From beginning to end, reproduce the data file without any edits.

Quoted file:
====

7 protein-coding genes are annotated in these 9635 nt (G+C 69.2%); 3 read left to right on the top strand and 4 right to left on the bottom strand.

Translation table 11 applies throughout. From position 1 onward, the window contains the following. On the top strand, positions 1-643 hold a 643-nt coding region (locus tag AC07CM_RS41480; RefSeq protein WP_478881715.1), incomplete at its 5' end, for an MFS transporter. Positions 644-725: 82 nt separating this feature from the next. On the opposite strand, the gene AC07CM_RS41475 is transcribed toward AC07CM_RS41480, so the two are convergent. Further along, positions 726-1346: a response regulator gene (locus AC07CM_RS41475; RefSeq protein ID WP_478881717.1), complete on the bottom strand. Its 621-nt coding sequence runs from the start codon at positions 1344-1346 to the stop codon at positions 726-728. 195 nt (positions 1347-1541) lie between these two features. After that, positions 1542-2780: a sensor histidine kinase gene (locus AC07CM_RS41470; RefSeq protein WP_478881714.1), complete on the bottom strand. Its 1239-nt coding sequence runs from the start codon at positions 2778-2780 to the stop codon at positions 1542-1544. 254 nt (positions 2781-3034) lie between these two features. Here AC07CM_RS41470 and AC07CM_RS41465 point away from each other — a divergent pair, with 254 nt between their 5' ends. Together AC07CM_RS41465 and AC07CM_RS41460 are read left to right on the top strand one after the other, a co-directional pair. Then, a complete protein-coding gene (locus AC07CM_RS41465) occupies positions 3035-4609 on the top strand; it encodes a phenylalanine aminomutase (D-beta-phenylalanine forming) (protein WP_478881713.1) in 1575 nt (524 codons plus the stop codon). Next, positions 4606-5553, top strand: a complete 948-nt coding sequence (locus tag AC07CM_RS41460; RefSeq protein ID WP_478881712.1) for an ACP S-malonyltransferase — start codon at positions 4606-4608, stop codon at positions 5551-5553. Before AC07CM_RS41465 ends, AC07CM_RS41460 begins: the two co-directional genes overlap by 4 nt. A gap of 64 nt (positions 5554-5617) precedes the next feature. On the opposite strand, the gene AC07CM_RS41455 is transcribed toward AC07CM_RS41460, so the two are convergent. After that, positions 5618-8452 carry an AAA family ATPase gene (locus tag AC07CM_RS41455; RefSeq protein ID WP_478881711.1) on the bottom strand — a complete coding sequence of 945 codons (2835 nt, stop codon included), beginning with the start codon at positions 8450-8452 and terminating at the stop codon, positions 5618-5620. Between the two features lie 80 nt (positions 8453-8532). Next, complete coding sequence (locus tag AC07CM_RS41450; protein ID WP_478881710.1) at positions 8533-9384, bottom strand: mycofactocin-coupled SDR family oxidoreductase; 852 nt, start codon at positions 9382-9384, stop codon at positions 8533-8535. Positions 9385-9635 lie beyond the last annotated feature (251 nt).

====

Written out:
7 protein-coding genes are annotated in these 9635 nt (G+C 69.2%); 3 read left to right on the top strand and 4 right to left on the bottom strand.

Translation table 11 applies throughout. From position 1 onward, the window contains the following. On the top strand, positions 1-643 hold a 643-nt coding region (locus tag AC07CM_RS41480; RefSeq protein WP_478881715.1), incomplete at its 5' end, for an MFS transporter. Positions 644-725: 82 nt separating this feature from the next. On the opposite strand, the gene AC07CM_RS41475 is transcribed toward AC07CM_RS41480, so the two are convergent. Further along, positions 726-1346: a response regulator gene (locus AC07CM_RS41475; RefSeq protein ID WP_478881717.1), complete on the bottom strand. Its 621-nt coding sequence runs from the start codon at positions 1344-1346 to the stop codon at positions 726-728. 195 nt (positions 1347-1541) lie between these two features. After that, positions 1542-2780: a sensor histidine kinase gene (locus AC07CM_RS41470; RefSeq protein WP_478881714.1), complete on the bottom strand. Its 1239-nt coding sequence runs from the start codon at positions 2778-2780 to the stop codon at positions 1542-1544. 254 nt (positions 2781-3034) lie between these two features. Here AC07CM_RS41470 and AC07CM_RS41465 point away from each other — a divergent pair, with 254 nt between their 5' ends. Together AC07CM_RS41465 and AC07CM_RS41460 are read left to right on the top strand one after the other, a co-directional pair. Then, a complete protein-coding gene (locus AC07CM_RS41465) occupies positions 3035-4609 on the top strand; it encodes a phenylalanine aminomutase (D-beta-phenylalanine forming) (protein WP_478881713.1) in 1575 nt (524 codons plus the stop codon). Next, positions 4606-5553, top strand: a complete 948-nt coding sequence (locus tag AC07CM_RS41460; RefSeq protein ID WP_478881712.1) for an ACP S-malonyltransferase — start codon at positions 4606-4608, stop codon at positions 5551-5553. Before AC07CM_RS41465 ends, AC07CM_RS41460 begins: the two co-directional genes overlap by 4 nt. A gap of 64 nt (positions 5554-5617) precedes the next feature. On the opposite strand, the gene AC07CM_RS41455 is transcribed toward AC07CM_RS41460, so the two are convergent. After that, positions 5618-8452 carry an AAA family ATPase gene (locus tag AC07CM_RS41455; RefSeq protein ID WP_478881711.1) on the bottom strand — a complete coding sequence of 945 codons (2835 nt, stop codon included), beginning with the start codon at positions 8450-8452 and terminating at the stop codon, positions 5618-5620. Between the two features lie 80 nt (positions 8453-8532). Next, complete coding sequence (locus tag AC07CM_RS41450; protein ID WP_478881710.1) at positions 8533-9384, bottom strand: mycofactocin-coupled SDR family oxidoreductase; 852 nt, start codon at positions 9382-9384, stop codon at positions 8533-8535. Positions 9385-9635 lie beyond the last annotated feature (251 nt).